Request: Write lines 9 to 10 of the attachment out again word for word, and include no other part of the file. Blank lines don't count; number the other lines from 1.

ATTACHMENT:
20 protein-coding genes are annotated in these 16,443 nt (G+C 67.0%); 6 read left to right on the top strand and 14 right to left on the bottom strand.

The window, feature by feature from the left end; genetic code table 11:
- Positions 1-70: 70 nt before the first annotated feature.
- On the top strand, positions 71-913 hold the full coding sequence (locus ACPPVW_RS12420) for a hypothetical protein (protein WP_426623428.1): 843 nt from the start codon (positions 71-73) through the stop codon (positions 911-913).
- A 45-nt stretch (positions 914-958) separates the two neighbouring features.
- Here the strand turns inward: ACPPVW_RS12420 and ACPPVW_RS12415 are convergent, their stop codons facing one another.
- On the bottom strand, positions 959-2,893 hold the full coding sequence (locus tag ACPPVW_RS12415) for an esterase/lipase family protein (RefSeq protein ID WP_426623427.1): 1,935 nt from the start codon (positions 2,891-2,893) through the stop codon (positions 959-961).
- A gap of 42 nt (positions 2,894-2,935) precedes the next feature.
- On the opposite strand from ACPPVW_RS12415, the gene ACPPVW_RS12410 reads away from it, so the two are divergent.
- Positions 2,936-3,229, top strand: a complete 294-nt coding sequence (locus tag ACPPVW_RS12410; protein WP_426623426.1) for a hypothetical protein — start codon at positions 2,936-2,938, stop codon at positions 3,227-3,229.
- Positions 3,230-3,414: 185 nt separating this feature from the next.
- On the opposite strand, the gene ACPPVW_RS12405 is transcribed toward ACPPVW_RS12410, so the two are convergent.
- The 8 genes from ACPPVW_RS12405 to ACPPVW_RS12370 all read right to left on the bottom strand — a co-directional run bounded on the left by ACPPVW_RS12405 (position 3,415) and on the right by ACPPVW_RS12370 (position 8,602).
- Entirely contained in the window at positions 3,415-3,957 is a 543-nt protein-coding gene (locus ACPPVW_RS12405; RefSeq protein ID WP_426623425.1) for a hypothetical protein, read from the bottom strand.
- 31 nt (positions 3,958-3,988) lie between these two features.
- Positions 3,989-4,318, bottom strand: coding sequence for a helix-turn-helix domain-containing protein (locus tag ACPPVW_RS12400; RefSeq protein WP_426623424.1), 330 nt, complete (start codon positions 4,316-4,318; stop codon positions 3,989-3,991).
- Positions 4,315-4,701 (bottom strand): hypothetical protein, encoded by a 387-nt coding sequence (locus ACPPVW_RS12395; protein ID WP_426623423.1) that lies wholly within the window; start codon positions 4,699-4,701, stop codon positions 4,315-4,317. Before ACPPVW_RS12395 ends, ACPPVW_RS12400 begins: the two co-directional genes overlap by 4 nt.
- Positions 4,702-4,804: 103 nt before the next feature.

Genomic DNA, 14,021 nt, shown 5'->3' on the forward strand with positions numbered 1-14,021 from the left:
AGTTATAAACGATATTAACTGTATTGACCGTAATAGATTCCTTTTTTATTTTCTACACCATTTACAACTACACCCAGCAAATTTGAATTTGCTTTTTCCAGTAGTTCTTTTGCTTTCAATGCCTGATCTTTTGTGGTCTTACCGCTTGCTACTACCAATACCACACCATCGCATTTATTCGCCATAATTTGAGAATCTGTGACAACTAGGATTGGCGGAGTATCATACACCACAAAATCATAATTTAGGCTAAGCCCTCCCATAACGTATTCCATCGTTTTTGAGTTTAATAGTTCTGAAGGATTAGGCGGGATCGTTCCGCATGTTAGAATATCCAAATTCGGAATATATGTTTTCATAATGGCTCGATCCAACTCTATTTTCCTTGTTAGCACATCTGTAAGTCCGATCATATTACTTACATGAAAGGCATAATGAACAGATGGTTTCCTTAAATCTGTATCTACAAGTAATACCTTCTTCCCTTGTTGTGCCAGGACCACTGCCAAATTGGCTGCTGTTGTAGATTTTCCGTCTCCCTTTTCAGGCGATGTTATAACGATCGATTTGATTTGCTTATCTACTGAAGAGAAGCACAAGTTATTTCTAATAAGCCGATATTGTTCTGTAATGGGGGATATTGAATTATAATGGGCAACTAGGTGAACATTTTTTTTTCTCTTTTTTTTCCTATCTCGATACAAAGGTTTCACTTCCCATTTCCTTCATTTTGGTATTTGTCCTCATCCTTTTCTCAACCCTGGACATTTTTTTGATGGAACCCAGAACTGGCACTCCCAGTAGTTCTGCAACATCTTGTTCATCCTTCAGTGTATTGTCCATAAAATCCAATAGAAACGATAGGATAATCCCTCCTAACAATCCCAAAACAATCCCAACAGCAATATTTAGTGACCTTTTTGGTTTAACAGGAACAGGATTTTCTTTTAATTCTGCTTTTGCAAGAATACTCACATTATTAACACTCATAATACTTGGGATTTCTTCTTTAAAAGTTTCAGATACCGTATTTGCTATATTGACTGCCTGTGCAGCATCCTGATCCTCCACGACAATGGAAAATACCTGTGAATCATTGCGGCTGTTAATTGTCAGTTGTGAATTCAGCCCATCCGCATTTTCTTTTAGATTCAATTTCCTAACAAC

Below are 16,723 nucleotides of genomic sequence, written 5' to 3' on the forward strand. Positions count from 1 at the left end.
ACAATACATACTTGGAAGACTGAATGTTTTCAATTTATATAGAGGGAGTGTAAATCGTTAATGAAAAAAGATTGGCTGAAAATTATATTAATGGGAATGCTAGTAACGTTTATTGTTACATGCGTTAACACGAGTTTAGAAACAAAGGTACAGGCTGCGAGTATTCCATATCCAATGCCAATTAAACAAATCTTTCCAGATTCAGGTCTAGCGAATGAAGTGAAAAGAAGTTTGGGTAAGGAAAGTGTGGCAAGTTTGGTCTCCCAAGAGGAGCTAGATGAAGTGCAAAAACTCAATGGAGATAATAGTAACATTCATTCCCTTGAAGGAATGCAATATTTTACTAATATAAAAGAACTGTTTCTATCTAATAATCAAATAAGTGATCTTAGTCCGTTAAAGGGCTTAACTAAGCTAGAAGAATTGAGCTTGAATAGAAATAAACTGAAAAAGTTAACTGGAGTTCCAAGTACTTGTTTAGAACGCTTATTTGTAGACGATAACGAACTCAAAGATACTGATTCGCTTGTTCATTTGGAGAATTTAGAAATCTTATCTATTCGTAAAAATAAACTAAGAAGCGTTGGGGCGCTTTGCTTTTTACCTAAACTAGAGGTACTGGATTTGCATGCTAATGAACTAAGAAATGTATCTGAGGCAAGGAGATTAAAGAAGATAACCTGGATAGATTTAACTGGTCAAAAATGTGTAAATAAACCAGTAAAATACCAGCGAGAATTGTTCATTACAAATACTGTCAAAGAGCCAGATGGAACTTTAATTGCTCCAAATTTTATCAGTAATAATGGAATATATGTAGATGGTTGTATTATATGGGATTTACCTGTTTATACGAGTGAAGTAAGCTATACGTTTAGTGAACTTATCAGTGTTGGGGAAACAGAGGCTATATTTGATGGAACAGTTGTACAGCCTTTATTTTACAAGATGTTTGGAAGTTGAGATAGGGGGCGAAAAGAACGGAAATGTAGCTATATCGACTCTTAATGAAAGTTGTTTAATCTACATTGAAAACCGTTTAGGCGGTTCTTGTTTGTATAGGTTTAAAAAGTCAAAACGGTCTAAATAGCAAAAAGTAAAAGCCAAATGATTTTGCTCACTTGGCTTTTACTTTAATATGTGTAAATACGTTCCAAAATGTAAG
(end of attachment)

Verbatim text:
- On the opposite strand from ACPPVW_RS12415, the gene ACPPVW_RS12410 reads away from it, so the two are divergent.
- Positions 2,936-3,229, top strand: a complete 294-nt coding sequence (locus tag ACPPVW_RS12410; protein WP_426623426.1) for a hypothetical protein — start codon at positions 2,936-2,938, stop codon at positions 3,227-3,229.